The growing trend of increasing student voice and choice in schools is opening authentic opportunities for dialogues between students and adults. Students, when given the opportunity to present to educators and administrators, almost always deliver on a level far beyond what many think middle schoolers are capable of.
And that’s exactly what’s been happening at Colchester Middle School.
The power of the student consult
If you’re wondering what engages, excites and motivates students, the answer is easy: ask them.
Creating opportunities for students to give feedback on plans, projects, assessments and activities builds a collaborative learning community, and creates leadership and student voice opportunities.
Here’s how one school gave student consultants a shot.
Hope launches in the Northeast Kingdom
As part of participating in the UN’s Global Goals, students at Burke Town School, in West Burke VT, kicked off their service learning projects by inviting their community’s leaders to come to the school and ask for what they needed. What would make West Burke a better place to live? And how could these students help?
Introducing “Project Hope”.
Get organized, then get tech
Many of your current — or future — collaborators teach at other schools around the state or world. But when you’ve got a great idea for collaboration, don’t let distance stand in your way. Let’s look at this example from three Vermont schools on how to plan, manage and support one unit run across three different schools.
(Hint: tech helps. A lot.)
Does your community know you as a learner?
Flood Brook School buzzed with excitement. Students brought in their projects on tables or on carts, the weight sometimes shared with friends. As they set up their displays, parents, teachers, younger students and community members milled about, waiting for the opportunity to learn more about student projects and process. One student fired his trebuchet in the center of the room to great fanfare.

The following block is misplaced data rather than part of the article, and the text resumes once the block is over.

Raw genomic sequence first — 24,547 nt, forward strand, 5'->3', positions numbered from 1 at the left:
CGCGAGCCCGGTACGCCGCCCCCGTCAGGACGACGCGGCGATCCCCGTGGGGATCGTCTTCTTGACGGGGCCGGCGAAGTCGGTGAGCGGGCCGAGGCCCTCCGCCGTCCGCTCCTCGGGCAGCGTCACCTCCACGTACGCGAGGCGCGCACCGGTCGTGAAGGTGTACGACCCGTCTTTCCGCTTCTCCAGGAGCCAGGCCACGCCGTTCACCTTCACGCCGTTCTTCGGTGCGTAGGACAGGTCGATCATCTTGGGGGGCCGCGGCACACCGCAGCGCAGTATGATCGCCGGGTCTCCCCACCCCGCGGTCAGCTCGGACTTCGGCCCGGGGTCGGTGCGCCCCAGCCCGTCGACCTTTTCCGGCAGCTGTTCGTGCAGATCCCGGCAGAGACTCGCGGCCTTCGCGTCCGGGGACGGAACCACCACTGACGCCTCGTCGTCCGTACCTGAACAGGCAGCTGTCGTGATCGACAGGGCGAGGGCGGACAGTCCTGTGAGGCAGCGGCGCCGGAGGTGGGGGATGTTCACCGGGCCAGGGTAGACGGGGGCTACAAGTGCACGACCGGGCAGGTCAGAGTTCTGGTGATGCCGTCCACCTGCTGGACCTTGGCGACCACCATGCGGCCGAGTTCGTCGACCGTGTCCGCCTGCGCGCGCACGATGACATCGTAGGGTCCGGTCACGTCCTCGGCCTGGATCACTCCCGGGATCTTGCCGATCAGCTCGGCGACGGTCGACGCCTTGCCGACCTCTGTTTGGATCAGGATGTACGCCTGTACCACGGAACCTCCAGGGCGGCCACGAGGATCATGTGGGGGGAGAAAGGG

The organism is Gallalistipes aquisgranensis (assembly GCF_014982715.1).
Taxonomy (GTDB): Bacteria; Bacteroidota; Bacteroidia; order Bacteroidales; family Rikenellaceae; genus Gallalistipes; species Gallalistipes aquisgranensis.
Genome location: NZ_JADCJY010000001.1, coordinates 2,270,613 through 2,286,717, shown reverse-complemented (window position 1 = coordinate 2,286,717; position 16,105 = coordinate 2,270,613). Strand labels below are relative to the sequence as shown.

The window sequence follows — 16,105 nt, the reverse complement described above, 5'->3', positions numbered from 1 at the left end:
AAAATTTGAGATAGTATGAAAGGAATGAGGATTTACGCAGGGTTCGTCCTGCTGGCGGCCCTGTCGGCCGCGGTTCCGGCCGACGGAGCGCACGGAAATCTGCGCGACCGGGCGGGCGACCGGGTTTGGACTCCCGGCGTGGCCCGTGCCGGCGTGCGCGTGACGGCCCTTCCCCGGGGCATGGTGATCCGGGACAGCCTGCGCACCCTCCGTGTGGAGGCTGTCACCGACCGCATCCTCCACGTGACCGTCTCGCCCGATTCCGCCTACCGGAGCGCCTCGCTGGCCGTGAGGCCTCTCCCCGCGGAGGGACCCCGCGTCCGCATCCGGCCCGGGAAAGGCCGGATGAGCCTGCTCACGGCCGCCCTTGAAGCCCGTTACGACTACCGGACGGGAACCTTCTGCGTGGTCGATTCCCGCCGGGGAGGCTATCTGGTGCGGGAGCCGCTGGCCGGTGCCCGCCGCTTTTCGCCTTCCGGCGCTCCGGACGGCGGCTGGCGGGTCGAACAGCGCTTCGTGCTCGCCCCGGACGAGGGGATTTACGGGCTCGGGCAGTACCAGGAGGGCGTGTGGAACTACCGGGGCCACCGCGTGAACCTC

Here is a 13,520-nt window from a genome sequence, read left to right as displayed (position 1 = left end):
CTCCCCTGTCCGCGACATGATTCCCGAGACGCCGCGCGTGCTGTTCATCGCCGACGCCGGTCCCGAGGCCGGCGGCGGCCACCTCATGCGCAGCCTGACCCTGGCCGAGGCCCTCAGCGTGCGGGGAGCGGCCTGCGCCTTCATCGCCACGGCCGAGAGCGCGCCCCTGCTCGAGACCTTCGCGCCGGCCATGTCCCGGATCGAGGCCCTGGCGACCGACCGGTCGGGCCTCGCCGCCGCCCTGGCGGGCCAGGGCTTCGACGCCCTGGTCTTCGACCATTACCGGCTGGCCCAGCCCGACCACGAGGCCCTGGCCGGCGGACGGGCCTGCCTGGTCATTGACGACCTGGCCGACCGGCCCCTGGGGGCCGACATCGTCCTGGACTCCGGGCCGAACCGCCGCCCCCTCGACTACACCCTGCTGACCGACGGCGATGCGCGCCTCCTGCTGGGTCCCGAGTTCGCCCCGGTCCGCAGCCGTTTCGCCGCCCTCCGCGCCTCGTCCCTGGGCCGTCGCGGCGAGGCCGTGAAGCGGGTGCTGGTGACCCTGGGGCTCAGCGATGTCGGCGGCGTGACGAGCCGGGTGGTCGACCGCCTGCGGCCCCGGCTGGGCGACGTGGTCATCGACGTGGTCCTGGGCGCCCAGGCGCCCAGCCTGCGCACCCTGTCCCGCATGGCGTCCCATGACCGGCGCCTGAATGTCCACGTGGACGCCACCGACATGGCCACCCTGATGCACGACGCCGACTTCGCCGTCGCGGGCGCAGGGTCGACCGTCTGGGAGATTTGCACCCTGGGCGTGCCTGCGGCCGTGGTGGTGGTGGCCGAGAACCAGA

And over the course of the hour, these students described their learning to an eager and curious community. Continue reading
Place-based learning with real world implications
For your students, learning about the local landscape can be amazing. What’s that tree? How long has that building been here? What does that plaque, “1927 Flood Level” mean?
Here’s 3 tech-rich ways to study local history: by updating your town on Google Maps, creating a QR code-powered history walk or shooting a historical documentary. Roll tape!
A tale of research-driven change
Last year two educators at Crossett Brook Middle School undertook an amazing action research project that directly improved their interactions with students.
Mollie Burke-Bendzunas, speech pathologist, and Melanie Zima, special educator, took a three-day class together during the summer. The class focused on structured teaching as a strategy for working with highly autistic students. Mollie and Melanie thought that it could be applied more broadly to address a wide range of student needs.
Parenting students in a world without grades
Proficiency reporting is a set of legal requirements that all Vermont high schools must meet before 2020. In essence, we’ll report only on what a student knows and can DO, with no ultimate judgement about how well they can do it. A? B-? C+? Out the window.
Here’s a primer on four of the biggest concepts around proficiency.
Looking at tech tools for formative assessment
In a proficiency-based learning environment, frequent, flexible, and transparent assessments become cornerstones of the practice. The importance of formative assessment can’t be understated, and these tech tools make it so much easier.
It takes a village to talk about substance abuse with students
Londonderry, VT-based non-profit The Collaborative is in its 14th year of “Refuse to Use”, a substance abuse-prevention program that creates community conversations about alcohol, tobacco and drugs.
They base their curriculum off hyper-regional data and depend on community members — parents, educators and students — telling them what to talk about next.
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